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Intravenous and Oral Itraconazole versus Intravenous Amphotericin B Deoxycholate as Empirical Antifungal Therapy for Persistent Fever in Neutropenic Patients with Cancer Who Are Receiving Broad-Spectrum Antibacterial Therapy: A Randomized, Controlled Trial

Marc Boogaerts, MD, PhD; Drew J. Winston, MD; Eric J. Bow, MD; Gary Garber, MD; Annette C. Reboli, MD; Anthony P. Schwarer, MD, FRACP; Nicolas Novitzky, MD, PhD; Angelika Boehme, MD; Elisabeth Chwetzoff, MD; Karel De Beule, RPh, the Itraconazole Neutropenia Study Group*
[+] Article and Author Information

From University Hospital, Leuven, Belgium; University of California, Los Angeles, Medical Center, Los Angeles, California; University of Manitoba, Winnipeg, Manitoba, Canada; Ottawa Hospital–General Campus, University of Ottawa, Ottawa, Ontario, Canada; Robert Wood Johnson Medical School at Camden, Cooper Hospital, Camden, New Jersey; Alfred Hospital, Melbourne, Australia; Groote Schuur Hospital, Cape Town, South Africa; University Hospital, Frankfurt, Germany; Janssen Research Foundation, Issy-les-Moulineaux, France; and Janssen Research Foundation, Beerse, Belgium.


Grant Support: By Janssen Research Foundation, Beerse, Belgium.

Requests for Single Reprints: Marc Boogaerts, MD, PhD, Department of Hematology, University Hospital Gasthuisberg, Herestraat 49, 3000 Leuven, Belgium; e-mail, marc.boogaerts@uz.kuleuven.ac.be.

Current Author Addresses: Dr. Boogaerts: Department of Hematology, University Hospital Gasthuisberg, Herestraat 49, 3000 Leuven, Belgium.

Dr. Winston: Transplantation Biology Program, UCLA School of Medicine, Center for the Health Sciences, 10833 Le Conte Avenue, Los Angeles, CA 90095-1678.

Dr. Bow: Department of Internal Medicine, The University of Manitoba, Health Sciences Centre, 820 Sherbrooke Street, Winnipeg, Manitoba R3A 1R9, Canada.

Dr. Garber: Division of Infectious Disease, Ottawa Hospital-General Campus, University of Ottawa, 501 Smyth Road, Ottawa, Ontario K1H 8L6, Canada.

Dr. Reboli: Department of Medicine, Robert Wood Johnson Medical School at Camden, Cooper Hospital, Education and Research Building, 401 Haddon Avenue, Room 270, Camden, NJ 08103.

Dr. Schwarer: Bone Marrow Transplant Programme, Alfred Hospital, Commercial Road, Melbourne, Victoria 3181, Australia.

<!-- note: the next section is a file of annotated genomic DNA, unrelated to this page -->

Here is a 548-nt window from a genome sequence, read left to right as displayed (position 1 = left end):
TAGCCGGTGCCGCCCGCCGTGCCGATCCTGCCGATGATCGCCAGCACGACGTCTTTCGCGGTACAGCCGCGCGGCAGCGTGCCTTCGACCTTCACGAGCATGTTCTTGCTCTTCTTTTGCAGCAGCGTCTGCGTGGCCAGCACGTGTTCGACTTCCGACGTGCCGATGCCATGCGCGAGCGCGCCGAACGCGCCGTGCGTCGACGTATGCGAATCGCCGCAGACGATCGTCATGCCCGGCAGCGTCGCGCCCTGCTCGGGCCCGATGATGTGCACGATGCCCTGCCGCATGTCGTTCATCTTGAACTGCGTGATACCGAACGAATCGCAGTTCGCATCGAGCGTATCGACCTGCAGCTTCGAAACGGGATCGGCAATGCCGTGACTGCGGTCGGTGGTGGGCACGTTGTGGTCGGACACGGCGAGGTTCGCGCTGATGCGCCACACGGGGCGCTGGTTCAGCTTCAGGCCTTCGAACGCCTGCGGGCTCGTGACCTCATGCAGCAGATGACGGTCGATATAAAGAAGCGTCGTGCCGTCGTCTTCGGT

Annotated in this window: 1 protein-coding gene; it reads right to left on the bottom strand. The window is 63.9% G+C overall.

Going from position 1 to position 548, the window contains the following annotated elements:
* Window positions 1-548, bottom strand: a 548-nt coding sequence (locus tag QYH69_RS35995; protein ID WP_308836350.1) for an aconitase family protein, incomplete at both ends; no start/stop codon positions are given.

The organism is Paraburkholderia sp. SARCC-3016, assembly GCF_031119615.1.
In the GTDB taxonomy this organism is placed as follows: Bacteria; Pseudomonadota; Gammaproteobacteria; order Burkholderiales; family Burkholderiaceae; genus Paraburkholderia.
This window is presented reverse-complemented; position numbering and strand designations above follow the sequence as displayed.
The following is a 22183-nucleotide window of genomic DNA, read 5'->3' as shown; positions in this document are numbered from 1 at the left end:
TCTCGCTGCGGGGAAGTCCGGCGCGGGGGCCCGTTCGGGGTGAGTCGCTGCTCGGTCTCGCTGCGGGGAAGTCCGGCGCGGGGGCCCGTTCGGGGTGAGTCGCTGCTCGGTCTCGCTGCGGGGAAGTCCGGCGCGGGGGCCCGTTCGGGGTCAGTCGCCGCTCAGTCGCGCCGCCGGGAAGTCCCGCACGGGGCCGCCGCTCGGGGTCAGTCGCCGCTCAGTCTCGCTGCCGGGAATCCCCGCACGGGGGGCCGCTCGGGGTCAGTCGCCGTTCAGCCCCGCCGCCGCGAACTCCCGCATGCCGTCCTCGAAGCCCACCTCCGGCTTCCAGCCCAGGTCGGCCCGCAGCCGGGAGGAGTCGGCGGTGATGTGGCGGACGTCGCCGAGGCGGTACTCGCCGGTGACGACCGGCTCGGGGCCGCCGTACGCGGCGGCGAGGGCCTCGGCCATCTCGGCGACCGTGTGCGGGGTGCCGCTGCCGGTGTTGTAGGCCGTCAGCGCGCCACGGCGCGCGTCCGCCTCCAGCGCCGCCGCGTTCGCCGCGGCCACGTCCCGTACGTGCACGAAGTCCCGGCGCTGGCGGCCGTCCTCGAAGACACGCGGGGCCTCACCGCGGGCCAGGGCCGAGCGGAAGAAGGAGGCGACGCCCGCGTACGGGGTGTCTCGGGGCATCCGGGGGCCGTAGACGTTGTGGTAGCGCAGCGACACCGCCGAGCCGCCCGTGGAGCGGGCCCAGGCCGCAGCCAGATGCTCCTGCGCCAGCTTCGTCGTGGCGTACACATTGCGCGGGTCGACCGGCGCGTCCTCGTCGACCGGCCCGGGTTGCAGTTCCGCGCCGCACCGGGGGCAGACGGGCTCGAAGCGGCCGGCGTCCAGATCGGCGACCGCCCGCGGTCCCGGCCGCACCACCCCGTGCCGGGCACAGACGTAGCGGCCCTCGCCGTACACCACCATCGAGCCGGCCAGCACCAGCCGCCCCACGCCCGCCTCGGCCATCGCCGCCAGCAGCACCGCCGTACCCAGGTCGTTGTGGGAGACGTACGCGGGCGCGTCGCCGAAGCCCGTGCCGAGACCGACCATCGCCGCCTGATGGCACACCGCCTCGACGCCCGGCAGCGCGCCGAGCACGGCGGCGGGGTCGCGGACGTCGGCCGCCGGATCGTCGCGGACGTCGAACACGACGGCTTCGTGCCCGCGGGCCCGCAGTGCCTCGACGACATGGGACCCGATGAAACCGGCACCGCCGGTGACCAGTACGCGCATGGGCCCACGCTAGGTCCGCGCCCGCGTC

Dr. Novitzky: Department of Haematology, Faculty of Health Sciences, University of Cape Town and Groote Schuur Hospital, Anzio Road, Observatory, Cape Town 7925, South Africa.

Dr. Boehme: Medical Clinic III, J.W. Goethe-University, Theodor-Stern-Kai 7, D-60590 Frankfurt, Germany.

Dr. Chwetzoff: Bømloveien 16, 4027 Stavanger, Norway.

Dr. De Beule: Janssen Pharmaceutica NV, Turnhoutseweg 30, B-2340 Beerse, Belgium.

Author Contributions: Conception and design: M. Boogaerts, D.J. Winston, E. Chwetzoff, K. De Beule.

Analysis and interpretation of the data: M. Boogaerts, D.J. Winston, E.J. Bow, G. Garber, A.P. Schwarer, N. Novitzky, K. De Beule.

Drafting of the article: M. Boogaerts, D.J. Winston, E.J. Bow, G. Garber, A.P. Schwarer, N. Novitzky, K. De Beule.

Critical revision of the article for important intellectual content: M. Boogaerts, D.J. Winston, E.J. Bow, G. Garber, A.C. Reboli, A.P. Schwarer, N. Novitzky, A. Boehme.

Final approval of the article: M. Boogaerts, D.J. Winston, E.J. Bow, G. Garber, A.C. Reboli, A.P. Schwarer, N. Novitzky, A. Boehme, E. Chwetzoff, K. De Beule.

Provision of study materials or patients: D.J. Winston, G. Garber, A.C. Reboli, A.P. Schwarer, N. Novitzky, A. Boehme.

Statistical expertise: E.J. Bow.

Collection and assembly of data: D.J. Winston.


Ann Intern Med. 2001;135(6):412-422. doi:10.7326/0003-4819-135-6-200109180-00010
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Prolonged neutropenia is a major risk factor for invasive fungal infection (16). The incidence among neutropenic patients with cancer who are receiving intensive cytotoxic therapy ranges from 2% to 47%, depending on other concomitant risk factors (7). Mortality rates range from 35% to 90% (8). Fever may be the only clinical sign of infection, and definitive diagnosis is often problematic. Empirical therapy with amphotericin B deoxycholate reduces the relative risk for documented infection by 50% to 80% and overall mortality rates by 23% to 45% (12, 910). This practice is now standard in neutropenic patients with cancer who have persistent fever that does not respond to 3 to 7 days of treatment with broad-spectrum antibiotics (11).

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Grahic Jump Location
Figure.
Creatinine clearance as a function of time on study in itraconazole recipients (circles) and amphotericin B recipients (squares).(23)

Creatinine clearance was calculated from serum creatinine concentration, age, body weight, and sex by using the formula of Cockcroft and Gault . Error bars represent 95% CIs. To convert creatinine clearance to mL/s, multiply by 0.0167.

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Summary for Patients

Itraconazole and Amphotericin B To Treat Fungal Infections in Patients with Cancer Who Are Receiving Chemotherapy

The summary below is from the full report titled “Intravenous and Oral Itraconazole versus Intravenous Amphotericin B Deoxycholate as Empirical Antifungal Therapy for Persistent Fever in Neutropenic Patients with Cancer Who Are Receiving Broad-Spectrum Antibacterial Therapy. A Randomized, Controlled Trial.” It is in the 18 September 2001 issue of Annals of Internal Medicine (volume 135, pages 412-422). The authors are M Boogaerts, DJ Winston, EJ Bow, G Garber, AC Reboli, AP Schwarer, N Novitzky, A Boehme, E Chwetzoff, K De Beule, and the Itraconazole Neutropenia Study Group.

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